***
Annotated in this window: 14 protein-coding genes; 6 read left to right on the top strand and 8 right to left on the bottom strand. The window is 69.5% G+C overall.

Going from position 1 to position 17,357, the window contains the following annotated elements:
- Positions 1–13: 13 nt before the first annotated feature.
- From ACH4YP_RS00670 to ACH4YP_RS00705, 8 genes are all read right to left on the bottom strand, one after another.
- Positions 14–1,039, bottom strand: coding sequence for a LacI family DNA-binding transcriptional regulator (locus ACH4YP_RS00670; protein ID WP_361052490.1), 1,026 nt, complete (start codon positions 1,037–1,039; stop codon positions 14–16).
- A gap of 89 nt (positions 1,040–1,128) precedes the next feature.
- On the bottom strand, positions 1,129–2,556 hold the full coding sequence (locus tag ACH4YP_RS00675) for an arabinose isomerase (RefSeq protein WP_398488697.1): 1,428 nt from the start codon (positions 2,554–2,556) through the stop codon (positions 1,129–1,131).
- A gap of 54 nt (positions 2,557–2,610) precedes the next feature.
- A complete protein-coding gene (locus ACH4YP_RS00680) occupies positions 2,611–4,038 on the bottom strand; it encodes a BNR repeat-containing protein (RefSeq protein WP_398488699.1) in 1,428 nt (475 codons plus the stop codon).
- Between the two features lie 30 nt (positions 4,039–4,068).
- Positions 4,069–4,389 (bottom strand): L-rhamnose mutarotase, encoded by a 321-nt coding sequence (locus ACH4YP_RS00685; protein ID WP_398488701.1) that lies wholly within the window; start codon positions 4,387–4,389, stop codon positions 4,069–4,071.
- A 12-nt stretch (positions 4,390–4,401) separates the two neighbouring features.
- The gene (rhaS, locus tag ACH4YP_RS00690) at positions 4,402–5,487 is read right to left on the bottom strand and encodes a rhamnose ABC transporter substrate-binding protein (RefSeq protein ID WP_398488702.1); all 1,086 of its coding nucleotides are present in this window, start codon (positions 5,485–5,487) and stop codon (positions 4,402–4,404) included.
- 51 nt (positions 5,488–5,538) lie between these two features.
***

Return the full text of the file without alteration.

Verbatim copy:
Annotated in this window: 14 protein-coding genes; 6 read left to right on the top strand and 8 right to left on the bottom strand. The window is 69.5% G+C overall.

Going from position 1 to position 17,357, the window contains the following annotated elements:
- Positions 1–13: 13 nt before the first annotated feature.
- From ACH4YP_RS00670 to ACH4YP_RS00705, 8 genes are all read right to left on the bottom strand, one after another.
- Positions 14–1,039, bottom strand: coding sequence for a LacI family DNA-binding transcriptional regulator (locus ACH4YP_RS00670; protein ID WP_361052490.1), 1,026 nt, complete (start codon positions 1,037–1,039; stop codon positions 14–16).
- A gap of 89 nt (positions 1,040–1,128) precedes the next feature.
- On the bottom strand, positions 1,129–2,556 hold the full coding sequence (locus tag ACH4YP_RS00675) for an arabinose isomerase (RefSeq protein WP_398488697.1): 1,428 nt from the start codon (positions 2,554–2,556) through the stop codon (positions 1,129–1,131).
- A gap of 54 nt (positions 2,557–2,610) precedes the next feature.
- A complete protein-coding gene (locus ACH4YP_RS00680) occupies positions 2,611–4,038 on the bottom strand; it encodes a BNR repeat-containing protein (RefSeq protein WP_398488699.1) in 1,428 nt (475 codons plus the stop codon).
- Between the two features lie 30 nt (positions 4,039–4,068).
- Positions 4,069–4,389 (bottom strand): L-rhamnose mutarotase, encoded by a 321-nt coding sequence (locus ACH4YP_RS00685; protein ID WP_398488701.1) that lies wholly within the window; start codon positions 4,387–4,389, stop codon positions 4,069–4,071.
- A 12-nt stretch (positions 4,390–4,401) separates the two neighbouring features.
- The gene (rhaS, locus tag ACH4YP_RS00690) at positions 4,402–5,487 is read right to left on the bottom strand and encodes a rhamnose ABC transporter substrate-binding protein (RefSeq protein ID WP_398488702.1); all 1,086 of its coding nucleotides are present in this window, start codon (positions 5,485–5,487) and stop codon (positions 4,402–4,404) included.
- 51 nt (positions 5,488–5,538) lie between these two features.